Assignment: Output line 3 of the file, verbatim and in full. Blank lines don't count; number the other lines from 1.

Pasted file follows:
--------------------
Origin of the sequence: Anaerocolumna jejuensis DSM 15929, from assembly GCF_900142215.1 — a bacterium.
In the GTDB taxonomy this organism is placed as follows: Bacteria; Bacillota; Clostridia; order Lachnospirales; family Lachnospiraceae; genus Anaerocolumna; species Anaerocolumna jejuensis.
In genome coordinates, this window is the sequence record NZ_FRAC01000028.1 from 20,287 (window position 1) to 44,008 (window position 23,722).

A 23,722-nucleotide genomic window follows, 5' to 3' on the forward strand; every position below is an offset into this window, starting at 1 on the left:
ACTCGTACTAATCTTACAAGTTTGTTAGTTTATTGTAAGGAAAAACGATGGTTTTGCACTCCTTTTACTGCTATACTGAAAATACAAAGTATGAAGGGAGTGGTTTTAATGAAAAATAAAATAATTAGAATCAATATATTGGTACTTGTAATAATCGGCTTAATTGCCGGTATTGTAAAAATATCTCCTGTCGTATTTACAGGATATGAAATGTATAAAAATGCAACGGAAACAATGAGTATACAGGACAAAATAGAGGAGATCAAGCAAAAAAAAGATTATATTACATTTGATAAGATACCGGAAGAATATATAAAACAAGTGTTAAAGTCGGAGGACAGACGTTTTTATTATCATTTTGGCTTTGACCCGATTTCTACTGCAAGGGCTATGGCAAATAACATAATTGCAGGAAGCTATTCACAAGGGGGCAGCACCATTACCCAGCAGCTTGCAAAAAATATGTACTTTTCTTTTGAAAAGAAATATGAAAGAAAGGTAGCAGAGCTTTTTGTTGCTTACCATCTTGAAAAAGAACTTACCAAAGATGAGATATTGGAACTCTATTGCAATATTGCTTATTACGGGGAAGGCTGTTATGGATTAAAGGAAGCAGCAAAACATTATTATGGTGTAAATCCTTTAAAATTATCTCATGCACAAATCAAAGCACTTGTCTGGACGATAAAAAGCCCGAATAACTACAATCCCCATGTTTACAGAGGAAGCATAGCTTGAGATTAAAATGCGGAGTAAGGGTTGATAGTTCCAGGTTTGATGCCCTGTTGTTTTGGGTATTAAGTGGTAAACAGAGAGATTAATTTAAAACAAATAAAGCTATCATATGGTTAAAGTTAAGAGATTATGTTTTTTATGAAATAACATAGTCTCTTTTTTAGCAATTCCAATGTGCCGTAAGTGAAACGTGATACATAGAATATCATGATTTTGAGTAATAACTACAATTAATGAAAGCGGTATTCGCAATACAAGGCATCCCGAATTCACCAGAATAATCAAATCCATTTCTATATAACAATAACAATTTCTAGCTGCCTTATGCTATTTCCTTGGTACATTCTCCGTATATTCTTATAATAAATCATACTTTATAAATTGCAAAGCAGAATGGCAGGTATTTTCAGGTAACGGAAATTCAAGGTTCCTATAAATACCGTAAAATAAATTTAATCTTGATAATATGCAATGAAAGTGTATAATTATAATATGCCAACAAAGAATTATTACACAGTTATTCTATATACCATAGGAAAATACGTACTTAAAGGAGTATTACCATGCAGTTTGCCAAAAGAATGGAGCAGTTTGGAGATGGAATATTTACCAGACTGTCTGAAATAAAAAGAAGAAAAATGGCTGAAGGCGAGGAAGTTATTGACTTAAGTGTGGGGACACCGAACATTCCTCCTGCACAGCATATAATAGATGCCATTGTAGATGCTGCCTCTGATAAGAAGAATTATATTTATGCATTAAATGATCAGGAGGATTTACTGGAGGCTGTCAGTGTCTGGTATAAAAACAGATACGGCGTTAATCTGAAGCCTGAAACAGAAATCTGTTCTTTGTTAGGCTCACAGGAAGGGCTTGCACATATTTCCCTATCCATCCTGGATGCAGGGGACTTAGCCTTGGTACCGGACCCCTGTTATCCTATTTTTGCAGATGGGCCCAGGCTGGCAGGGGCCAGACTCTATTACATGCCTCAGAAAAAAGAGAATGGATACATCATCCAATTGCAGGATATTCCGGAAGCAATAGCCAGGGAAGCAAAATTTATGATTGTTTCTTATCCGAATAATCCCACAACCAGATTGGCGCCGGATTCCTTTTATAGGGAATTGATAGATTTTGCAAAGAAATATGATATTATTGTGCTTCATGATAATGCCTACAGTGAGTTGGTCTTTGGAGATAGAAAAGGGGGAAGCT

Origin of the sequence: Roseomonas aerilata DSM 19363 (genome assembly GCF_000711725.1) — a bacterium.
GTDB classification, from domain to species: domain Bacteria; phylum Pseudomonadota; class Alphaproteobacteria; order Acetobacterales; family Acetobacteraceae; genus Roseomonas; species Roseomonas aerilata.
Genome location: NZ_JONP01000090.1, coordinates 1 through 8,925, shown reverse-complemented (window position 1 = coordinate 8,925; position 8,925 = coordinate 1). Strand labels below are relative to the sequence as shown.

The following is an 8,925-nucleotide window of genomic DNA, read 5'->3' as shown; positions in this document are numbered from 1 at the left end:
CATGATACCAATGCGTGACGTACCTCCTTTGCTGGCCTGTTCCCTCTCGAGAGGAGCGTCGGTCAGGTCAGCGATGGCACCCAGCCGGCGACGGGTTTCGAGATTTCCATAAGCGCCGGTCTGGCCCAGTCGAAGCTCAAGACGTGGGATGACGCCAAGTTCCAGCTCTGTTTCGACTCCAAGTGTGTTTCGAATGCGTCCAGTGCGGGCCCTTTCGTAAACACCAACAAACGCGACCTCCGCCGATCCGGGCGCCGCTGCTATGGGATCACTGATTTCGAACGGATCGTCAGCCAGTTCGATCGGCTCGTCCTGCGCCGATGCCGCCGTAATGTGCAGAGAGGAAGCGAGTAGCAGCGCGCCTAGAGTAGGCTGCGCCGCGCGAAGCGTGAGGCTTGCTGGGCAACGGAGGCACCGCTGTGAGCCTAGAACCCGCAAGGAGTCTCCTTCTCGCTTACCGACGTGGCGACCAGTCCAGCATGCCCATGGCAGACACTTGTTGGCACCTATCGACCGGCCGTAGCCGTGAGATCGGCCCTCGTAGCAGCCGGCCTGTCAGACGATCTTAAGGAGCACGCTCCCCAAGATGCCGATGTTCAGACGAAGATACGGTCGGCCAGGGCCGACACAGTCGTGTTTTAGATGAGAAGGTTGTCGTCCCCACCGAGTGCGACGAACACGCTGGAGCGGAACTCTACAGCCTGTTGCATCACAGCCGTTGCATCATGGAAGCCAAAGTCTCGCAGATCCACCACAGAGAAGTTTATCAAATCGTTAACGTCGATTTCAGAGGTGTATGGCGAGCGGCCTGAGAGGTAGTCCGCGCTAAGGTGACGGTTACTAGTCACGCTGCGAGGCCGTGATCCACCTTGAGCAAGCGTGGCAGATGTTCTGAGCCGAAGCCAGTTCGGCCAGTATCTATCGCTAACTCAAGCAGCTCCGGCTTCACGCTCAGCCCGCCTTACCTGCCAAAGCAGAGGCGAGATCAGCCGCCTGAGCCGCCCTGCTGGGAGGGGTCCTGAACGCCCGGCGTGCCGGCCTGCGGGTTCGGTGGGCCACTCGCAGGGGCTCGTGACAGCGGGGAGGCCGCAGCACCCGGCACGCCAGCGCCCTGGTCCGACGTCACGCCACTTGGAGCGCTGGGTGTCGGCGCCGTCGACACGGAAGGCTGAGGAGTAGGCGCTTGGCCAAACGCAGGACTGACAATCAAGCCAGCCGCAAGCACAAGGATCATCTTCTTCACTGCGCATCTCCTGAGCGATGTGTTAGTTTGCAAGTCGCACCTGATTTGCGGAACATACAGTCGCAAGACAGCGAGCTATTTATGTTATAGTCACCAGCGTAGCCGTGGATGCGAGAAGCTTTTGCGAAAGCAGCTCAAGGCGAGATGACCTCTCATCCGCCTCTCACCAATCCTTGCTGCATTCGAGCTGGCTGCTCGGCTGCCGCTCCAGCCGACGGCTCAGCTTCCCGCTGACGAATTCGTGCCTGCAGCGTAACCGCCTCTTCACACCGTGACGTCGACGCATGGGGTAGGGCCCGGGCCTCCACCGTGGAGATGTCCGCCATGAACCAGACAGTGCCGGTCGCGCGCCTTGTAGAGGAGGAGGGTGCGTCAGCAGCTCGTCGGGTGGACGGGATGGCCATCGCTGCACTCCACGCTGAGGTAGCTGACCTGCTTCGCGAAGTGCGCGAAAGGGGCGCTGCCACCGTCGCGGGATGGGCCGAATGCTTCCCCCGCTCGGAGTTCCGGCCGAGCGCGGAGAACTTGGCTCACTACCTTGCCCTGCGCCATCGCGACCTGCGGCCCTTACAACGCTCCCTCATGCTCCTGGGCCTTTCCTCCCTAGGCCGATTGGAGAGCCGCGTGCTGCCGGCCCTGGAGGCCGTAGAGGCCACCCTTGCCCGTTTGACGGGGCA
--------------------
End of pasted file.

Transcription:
In genome coordinates, this window is the sequence record NZ_FRAC01000028.1 from 20,287 (window position 1) to 44,008 (window position 23,722).